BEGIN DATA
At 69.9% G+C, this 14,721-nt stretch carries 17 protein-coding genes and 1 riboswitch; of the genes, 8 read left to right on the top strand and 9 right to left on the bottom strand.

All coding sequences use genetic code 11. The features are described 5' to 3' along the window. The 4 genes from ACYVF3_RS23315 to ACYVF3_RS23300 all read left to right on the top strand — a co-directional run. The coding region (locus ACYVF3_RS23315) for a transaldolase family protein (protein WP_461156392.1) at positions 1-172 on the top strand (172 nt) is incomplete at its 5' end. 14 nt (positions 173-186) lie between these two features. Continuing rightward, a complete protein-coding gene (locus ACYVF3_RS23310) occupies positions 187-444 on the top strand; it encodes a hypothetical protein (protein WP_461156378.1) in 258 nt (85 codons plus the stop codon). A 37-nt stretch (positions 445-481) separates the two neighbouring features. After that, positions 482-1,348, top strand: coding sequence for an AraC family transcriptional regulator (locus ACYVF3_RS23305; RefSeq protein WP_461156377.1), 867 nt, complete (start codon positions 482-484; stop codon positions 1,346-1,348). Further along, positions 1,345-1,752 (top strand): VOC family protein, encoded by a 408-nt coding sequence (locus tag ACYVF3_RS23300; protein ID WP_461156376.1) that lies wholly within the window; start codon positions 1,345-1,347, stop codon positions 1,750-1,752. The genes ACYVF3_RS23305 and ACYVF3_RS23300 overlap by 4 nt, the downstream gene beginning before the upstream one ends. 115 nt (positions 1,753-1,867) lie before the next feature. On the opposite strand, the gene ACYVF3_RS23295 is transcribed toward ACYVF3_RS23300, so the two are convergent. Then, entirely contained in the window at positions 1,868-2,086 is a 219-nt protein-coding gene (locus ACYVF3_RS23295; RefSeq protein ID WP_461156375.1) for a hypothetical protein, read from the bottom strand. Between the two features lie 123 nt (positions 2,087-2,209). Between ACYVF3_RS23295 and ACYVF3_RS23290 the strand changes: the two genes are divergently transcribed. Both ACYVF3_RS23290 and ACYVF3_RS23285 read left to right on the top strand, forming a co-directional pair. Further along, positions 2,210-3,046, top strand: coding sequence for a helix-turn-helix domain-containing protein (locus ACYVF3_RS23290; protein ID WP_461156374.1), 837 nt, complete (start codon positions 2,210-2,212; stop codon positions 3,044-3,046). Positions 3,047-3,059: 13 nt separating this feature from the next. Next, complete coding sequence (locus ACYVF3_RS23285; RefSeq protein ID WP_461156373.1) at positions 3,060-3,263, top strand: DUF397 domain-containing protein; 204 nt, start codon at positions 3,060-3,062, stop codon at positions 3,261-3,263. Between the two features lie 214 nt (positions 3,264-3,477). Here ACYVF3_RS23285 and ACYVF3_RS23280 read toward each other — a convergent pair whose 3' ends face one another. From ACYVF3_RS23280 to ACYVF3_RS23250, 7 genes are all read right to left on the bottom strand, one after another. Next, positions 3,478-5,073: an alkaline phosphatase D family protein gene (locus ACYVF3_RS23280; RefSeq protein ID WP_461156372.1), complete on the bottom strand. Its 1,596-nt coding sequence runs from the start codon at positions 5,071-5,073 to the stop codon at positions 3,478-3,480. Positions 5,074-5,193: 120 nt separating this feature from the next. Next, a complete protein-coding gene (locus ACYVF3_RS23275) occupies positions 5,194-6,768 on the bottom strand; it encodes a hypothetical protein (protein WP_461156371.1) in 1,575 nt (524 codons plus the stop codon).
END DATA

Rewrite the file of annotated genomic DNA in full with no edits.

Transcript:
At 69.9% G+C, this 14,721-nt stretch carries 17 protein-coding genes and 1 riboswitch; of the genes, 8 read left to right on the top strand and 9 right to left on the bottom strand.

All coding sequences use genetic code 11. The features are described 5' to 3' along the window. The 4 genes from ACYVF3_RS23315 to ACYVF3_RS23300 all read left to right on the top strand — a co-directional run. The coding region (locus ACYVF3_RS23315) for a transaldolase family protein (protein WP_461156392.1) at positions 1-172 on the top strand (172 nt) is incomplete at its 5' end. 14 nt (positions 173-186) lie between these two features. Continuing rightward, a complete protein-coding gene (locus ACYVF3_RS23310) occupies positions 187-444 on the top strand; it encodes a hypothetical protein (protein WP_461156378.1) in 258 nt (85 codons plus the stop codon). A 37-nt stretch (positions 445-481) separates the two neighbouring features. After that, positions 482-1,348, top strand: coding sequence for an AraC family transcriptional regulator (locus ACYVF3_RS23305; RefSeq protein WP_461156377.1), 867 nt, complete (start codon positions 482-484; stop codon positions 1,346-1,348). Further along, positions 1,345-1,752 (top strand): VOC family protein, encoded by a 408-nt coding sequence (locus tag ACYVF3_RS23300; protein ID WP_461156376.1) that lies wholly within the window; start codon positions 1,345-1,347, stop codon positions 1,750-1,752. The genes ACYVF3_RS23305 and ACYVF3_RS23300 overlap by 4 nt, the downstream gene beginning before the upstream one ends. 115 nt (positions 1,753-1,867) lie before the next feature. On the opposite strand, the gene ACYVF3_RS23295 is transcribed toward ACYVF3_RS23300, so the two are convergent. Then, entirely contained in the window at positions 1,868-2,086 is a 219-nt protein-coding gene (locus ACYVF3_RS23295; RefSeq protein ID WP_461156375.1) for a hypothetical protein, read from the bottom strand. Between the two features lie 123 nt (positions 2,087-2,209). Between ACYVF3_RS23295 and ACYVF3_RS23290 the strand changes: the two genes are divergently transcribed. Both ACYVF3_RS23290 and ACYVF3_RS23285 read left to right on the top strand, forming a co-directional pair. Further along, positions 2,210-3,046, top strand: coding sequence for a helix-turn-helix domain-containing protein (locus ACYVF3_RS23290; protein ID WP_461156374.1), 837 nt, complete (start codon positions 2,210-2,212; stop codon positions 3,044-3,046). Positions 3,047-3,059: 13 nt separating this feature from the next. Next, complete coding sequence (locus ACYVF3_RS23285; RefSeq protein ID WP_461156373.1) at positions 3,060-3,263, top strand: DUF397 domain-containing protein; 204 nt, start codon at positions 3,060-3,062, stop codon at positions 3,261-3,263. Between the two features lie 214 nt (positions 3,264-3,477). Here ACYVF3_RS23285 and ACYVF3_RS23280 read toward each other — a convergent pair whose 3' ends face one another. From ACYVF3_RS23280 to ACYVF3_RS23250, 7 genes are all read right to left on the bottom strand, one after another. Next, positions 3,478-5,073: an alkaline phosphatase D family protein gene (locus ACYVF3_RS23280; RefSeq protein ID WP_461156372.1), complete on the bottom strand. Its 1,596-nt coding sequence runs from the start codon at positions 5,071-5,073 to the stop codon at positions 3,478-3,480. Positions 5,074-5,193: 120 nt separating this feature from the next. Next, a complete protein-coding gene (locus ACYVF3_RS23275) occupies positions 5,194-6,768 on the bottom strand; it encodes a hypothetical protein (protein WP_461156371.1) in 1,575 nt (524 codons plus the stop codon).